Etymology
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ma 

childish or colloquial shortening of mamma, by 1823. "Also applied colloq. to a middle-aged or elderly woman, esp. one in authority" [OED].

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ana- 

before vowels an-, word-forming element meaning: 1. "upward, up in place or time," 2. "back, backward, against," 3. "again, anew," from Greek ana (prep.) "up, on, upon; up to, toward; throughout; back, backwards; again, anew," from an extended form of PIE root *an- (1) "on, upon, above" (see on, which is the English cognate). In old medical prescriptions, ana by itself meant "an equal quantity of each."

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-ana 
or ana, word-forming element denoting "collection of sayings, gossip, etc. connected with a person or place," early 18c., originally the neuter plural ending of Latin adjectives ending in -anus "pertaining to," from PIE adjectival suffix *-no-.
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anasarca (n.)
"subcutaneous dropsy," late 14c., medical Latin, abbreviation of Greek phrase (hydrops) ana sarka "(dropsy) throughout the flesh," from ana "throughout" (see ana-) + sarx (genitive sarkos) "flesh" (see sarcasm). Abbreviation of Greek phrase hydrops ana sarka "dropsy throughout the flesh."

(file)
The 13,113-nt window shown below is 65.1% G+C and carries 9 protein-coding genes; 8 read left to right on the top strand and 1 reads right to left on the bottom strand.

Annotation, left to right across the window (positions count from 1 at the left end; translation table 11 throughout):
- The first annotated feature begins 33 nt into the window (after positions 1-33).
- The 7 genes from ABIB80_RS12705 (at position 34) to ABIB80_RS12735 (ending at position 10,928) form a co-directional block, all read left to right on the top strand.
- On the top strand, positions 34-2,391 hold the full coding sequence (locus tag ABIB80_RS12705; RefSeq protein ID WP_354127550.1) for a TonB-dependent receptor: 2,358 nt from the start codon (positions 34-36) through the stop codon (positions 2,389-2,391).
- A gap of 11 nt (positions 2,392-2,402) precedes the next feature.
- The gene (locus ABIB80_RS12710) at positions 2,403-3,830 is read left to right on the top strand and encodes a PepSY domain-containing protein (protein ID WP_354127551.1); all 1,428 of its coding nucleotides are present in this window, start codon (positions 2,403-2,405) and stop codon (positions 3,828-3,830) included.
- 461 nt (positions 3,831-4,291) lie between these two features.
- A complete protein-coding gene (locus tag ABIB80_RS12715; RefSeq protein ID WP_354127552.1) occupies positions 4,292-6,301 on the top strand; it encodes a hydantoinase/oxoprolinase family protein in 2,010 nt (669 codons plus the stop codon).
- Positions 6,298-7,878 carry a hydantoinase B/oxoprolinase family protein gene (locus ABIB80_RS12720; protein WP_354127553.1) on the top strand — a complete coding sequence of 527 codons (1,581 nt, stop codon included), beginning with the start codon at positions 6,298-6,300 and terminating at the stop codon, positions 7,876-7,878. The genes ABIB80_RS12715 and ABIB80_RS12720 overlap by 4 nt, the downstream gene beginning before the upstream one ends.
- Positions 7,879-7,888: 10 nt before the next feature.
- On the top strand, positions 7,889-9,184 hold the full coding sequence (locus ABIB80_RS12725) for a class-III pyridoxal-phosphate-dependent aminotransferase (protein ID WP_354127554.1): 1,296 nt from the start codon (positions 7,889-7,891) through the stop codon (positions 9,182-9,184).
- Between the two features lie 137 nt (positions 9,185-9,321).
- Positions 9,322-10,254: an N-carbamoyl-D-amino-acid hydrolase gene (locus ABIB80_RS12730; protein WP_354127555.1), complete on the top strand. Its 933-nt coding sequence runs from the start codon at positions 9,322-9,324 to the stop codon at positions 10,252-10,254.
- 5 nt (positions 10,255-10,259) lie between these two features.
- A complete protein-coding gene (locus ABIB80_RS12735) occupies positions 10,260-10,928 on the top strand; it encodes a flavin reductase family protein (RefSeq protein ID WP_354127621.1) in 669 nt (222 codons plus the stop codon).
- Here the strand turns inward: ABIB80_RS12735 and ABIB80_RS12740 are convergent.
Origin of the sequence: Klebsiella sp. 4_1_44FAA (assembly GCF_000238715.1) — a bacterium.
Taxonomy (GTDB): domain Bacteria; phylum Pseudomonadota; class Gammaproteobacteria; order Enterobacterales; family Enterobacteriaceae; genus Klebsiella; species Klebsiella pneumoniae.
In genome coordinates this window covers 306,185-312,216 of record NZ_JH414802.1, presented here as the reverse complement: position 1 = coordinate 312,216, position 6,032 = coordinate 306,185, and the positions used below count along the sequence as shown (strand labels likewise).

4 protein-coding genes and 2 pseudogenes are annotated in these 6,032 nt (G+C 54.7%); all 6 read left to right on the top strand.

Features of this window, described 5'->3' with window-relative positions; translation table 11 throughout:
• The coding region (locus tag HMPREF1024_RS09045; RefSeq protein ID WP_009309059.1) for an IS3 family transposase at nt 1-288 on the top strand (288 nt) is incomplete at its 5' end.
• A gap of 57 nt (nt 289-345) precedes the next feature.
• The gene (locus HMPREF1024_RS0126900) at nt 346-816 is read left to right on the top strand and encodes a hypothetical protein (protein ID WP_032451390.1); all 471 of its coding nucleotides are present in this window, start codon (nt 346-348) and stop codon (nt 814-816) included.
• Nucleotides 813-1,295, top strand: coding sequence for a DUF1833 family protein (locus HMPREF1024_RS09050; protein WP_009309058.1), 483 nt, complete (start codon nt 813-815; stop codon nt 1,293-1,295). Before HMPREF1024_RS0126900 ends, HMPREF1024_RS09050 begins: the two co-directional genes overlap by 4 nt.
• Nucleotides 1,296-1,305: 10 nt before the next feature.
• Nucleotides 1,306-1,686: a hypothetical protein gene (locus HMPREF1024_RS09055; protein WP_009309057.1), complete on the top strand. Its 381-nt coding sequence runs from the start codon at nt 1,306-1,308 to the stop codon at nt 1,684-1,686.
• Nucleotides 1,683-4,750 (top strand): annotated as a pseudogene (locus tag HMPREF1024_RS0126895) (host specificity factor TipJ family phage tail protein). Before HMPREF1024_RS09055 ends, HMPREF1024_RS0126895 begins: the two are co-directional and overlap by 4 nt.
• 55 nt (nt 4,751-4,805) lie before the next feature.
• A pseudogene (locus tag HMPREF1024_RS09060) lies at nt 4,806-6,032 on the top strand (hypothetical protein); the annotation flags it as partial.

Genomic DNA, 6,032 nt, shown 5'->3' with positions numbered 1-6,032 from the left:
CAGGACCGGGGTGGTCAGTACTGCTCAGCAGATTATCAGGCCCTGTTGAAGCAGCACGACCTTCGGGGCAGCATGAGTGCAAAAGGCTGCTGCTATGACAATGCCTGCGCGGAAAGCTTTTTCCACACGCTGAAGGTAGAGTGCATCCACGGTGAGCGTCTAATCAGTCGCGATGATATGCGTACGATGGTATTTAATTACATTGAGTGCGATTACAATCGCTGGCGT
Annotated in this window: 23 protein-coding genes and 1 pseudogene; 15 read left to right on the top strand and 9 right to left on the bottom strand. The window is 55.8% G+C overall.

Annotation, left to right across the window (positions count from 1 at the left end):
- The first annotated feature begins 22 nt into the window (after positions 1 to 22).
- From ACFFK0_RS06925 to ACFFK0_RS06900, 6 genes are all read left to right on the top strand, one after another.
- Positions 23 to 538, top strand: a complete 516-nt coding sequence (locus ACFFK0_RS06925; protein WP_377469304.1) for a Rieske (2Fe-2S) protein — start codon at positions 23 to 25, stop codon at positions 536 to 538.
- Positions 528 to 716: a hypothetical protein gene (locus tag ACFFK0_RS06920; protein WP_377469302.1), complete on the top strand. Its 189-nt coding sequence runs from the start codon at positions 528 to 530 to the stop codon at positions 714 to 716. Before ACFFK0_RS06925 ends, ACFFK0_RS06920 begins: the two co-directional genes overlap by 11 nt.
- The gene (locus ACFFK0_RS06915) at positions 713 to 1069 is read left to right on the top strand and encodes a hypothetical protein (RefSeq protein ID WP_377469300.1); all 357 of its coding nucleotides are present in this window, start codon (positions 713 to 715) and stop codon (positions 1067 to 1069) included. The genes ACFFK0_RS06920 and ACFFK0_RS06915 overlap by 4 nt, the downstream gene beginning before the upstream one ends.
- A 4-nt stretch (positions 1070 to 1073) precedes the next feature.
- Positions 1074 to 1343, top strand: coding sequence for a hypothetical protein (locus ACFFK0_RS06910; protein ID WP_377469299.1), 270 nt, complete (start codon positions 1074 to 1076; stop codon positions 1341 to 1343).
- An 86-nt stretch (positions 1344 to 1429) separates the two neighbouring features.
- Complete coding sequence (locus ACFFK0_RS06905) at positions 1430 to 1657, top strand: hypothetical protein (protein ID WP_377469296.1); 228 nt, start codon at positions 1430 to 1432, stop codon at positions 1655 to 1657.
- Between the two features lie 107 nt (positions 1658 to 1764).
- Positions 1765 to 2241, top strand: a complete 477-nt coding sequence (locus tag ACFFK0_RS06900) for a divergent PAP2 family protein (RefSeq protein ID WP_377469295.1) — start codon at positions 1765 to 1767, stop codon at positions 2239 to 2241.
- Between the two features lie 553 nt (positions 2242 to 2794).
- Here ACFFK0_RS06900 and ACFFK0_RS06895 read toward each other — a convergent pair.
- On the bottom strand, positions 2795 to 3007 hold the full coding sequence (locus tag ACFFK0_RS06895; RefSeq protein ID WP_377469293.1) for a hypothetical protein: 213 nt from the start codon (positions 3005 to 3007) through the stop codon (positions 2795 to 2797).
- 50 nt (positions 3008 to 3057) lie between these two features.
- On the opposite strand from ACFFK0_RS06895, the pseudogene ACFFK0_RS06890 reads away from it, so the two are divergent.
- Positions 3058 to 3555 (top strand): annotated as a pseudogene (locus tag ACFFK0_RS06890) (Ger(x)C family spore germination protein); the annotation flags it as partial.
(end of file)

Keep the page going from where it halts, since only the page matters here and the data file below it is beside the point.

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anaphase (n.)
name of a stage of cell division, 1887, coined in German (1884), from Greek ana "back" (see ana-) + phase (n.).
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Anabaptism (n.)
name of a Christian doctrine (see Anabaptist), 1570s, from Late Latin anabaptismus, literally "a second baptism," from Ecclesiastical Greek anabaptismos, from ana "again, anew" (see ana-) + baptismos "baptism" (see baptism).
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anaphalantiasis (n.)
"the falling out of the eyebrows," 1853, earlier in French and German, from Greek anaphalantiasis "baldness in front," from ana "up" (see ana-) + phalanthos "bald in front."
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mah-jongg (n.)

tile-based game originally from China, 1922, from dialectal Chinese (Shanghai) ma chiang, name of the game, literally "sparrows," from ma "hemp" + chiang "little birds." The game so called from the design of the pieces. It had a vogue in Europe and the U.S. 1922-23 and for a time threatened to supplant bridge in popularity.

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anadromous (adj.)
"ascending," especially "ascending a river to spawn" (as salmon and other fishes do), 1753, from Latinized form of Greek anadromos "running upward," from ana "up, upward" (see ana-) + dramein "to run" (see dromedary).
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ananym (n.)

real name written backwards, 1867, from Greek ana "back" (see ana-) + onyme "name" (from PIE root *no-men- "name"). Properly anonym, but this has another sense in English.

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